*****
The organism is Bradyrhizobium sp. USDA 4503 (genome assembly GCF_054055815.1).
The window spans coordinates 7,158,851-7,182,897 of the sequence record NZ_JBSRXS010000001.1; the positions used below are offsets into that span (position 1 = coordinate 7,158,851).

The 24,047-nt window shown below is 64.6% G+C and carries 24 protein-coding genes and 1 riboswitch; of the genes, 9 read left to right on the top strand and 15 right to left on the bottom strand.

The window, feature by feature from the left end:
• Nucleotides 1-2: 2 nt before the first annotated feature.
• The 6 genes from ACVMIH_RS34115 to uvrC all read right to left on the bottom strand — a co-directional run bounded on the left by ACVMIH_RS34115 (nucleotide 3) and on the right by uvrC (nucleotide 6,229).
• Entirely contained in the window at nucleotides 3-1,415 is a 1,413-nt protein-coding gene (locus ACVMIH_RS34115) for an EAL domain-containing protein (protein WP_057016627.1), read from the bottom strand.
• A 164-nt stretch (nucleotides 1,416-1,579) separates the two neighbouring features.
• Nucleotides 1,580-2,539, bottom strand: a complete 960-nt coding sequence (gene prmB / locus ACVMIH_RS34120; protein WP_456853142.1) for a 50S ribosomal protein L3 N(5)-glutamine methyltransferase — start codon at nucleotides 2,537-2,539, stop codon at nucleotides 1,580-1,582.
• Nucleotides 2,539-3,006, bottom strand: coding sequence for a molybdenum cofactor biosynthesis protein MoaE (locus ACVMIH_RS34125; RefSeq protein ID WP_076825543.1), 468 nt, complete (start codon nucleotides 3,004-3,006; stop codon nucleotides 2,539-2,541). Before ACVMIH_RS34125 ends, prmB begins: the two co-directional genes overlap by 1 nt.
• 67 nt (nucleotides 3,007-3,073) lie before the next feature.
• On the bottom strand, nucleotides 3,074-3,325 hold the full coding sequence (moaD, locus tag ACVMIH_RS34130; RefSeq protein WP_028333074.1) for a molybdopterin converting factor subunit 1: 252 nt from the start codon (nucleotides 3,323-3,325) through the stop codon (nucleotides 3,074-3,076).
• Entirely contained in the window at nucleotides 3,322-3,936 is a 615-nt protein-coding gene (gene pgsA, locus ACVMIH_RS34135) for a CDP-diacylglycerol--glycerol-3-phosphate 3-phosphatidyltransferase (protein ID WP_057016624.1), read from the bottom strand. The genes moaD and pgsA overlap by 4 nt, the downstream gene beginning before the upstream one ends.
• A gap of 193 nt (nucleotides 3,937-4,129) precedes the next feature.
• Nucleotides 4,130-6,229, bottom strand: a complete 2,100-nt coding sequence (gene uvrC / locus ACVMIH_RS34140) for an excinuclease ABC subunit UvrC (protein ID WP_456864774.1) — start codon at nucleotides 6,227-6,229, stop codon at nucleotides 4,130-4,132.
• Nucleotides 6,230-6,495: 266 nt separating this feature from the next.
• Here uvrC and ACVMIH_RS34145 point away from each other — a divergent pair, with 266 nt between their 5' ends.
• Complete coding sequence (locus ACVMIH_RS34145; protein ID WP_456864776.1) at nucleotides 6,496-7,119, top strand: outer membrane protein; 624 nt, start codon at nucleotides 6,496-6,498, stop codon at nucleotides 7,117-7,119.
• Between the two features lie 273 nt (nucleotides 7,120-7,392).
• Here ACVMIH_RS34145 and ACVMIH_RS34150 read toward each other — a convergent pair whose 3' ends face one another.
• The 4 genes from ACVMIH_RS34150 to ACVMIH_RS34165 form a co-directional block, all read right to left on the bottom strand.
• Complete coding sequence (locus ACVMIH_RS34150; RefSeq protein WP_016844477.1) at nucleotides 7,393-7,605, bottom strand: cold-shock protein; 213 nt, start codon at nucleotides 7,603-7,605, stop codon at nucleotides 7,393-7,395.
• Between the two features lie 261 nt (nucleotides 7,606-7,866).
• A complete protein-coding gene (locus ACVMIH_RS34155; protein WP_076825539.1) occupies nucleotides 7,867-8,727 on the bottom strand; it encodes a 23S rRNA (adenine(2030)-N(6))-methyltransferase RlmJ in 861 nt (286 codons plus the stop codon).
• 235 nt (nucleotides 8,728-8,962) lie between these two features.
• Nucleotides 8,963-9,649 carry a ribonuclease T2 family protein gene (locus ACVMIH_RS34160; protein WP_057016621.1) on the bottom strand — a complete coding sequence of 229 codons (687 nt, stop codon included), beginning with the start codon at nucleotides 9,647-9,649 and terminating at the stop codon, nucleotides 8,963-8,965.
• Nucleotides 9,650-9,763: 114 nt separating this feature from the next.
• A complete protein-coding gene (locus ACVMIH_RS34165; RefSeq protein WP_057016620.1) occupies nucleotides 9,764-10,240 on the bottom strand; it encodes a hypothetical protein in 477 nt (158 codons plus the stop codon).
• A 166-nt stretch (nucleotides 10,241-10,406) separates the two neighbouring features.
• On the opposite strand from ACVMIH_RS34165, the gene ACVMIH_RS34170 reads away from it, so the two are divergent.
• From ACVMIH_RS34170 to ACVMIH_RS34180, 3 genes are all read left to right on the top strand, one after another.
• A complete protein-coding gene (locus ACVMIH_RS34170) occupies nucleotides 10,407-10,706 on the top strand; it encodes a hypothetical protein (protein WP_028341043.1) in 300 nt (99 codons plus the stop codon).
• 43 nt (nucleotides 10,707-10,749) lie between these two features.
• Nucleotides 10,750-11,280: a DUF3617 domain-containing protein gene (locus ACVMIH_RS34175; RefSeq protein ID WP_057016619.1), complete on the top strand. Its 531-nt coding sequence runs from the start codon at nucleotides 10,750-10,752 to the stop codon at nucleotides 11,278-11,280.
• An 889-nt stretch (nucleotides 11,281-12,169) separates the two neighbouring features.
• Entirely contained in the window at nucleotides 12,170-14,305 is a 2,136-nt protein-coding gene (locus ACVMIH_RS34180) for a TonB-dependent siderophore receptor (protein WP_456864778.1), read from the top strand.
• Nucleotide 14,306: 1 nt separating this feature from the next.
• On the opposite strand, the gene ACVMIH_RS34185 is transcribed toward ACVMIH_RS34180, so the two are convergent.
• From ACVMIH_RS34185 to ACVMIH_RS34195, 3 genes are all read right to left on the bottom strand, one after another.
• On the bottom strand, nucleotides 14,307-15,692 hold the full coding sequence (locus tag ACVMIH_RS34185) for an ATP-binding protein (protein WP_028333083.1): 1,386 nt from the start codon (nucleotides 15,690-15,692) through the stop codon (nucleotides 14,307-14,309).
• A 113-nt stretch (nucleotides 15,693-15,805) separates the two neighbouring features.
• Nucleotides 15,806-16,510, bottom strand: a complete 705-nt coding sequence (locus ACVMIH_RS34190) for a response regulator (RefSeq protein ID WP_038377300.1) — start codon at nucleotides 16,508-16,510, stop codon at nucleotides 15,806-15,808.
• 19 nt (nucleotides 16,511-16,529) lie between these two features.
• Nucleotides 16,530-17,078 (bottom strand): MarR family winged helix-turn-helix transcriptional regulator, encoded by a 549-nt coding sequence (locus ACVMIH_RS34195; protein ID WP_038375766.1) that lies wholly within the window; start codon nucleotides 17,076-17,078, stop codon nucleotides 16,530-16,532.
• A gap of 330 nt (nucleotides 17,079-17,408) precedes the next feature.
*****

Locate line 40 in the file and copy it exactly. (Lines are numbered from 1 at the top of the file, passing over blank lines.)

• On the bottom strand, nucleotides 14,307-15,692 hold the full coding sequence (locus tag ACVMIH_RS34185) for an ATP-binding protein (protein WP_028333083.1): 1,386 nt from the start codon (nucleotides 15,690-15,692) through the stop codon (nucleotides 14,307-14,309).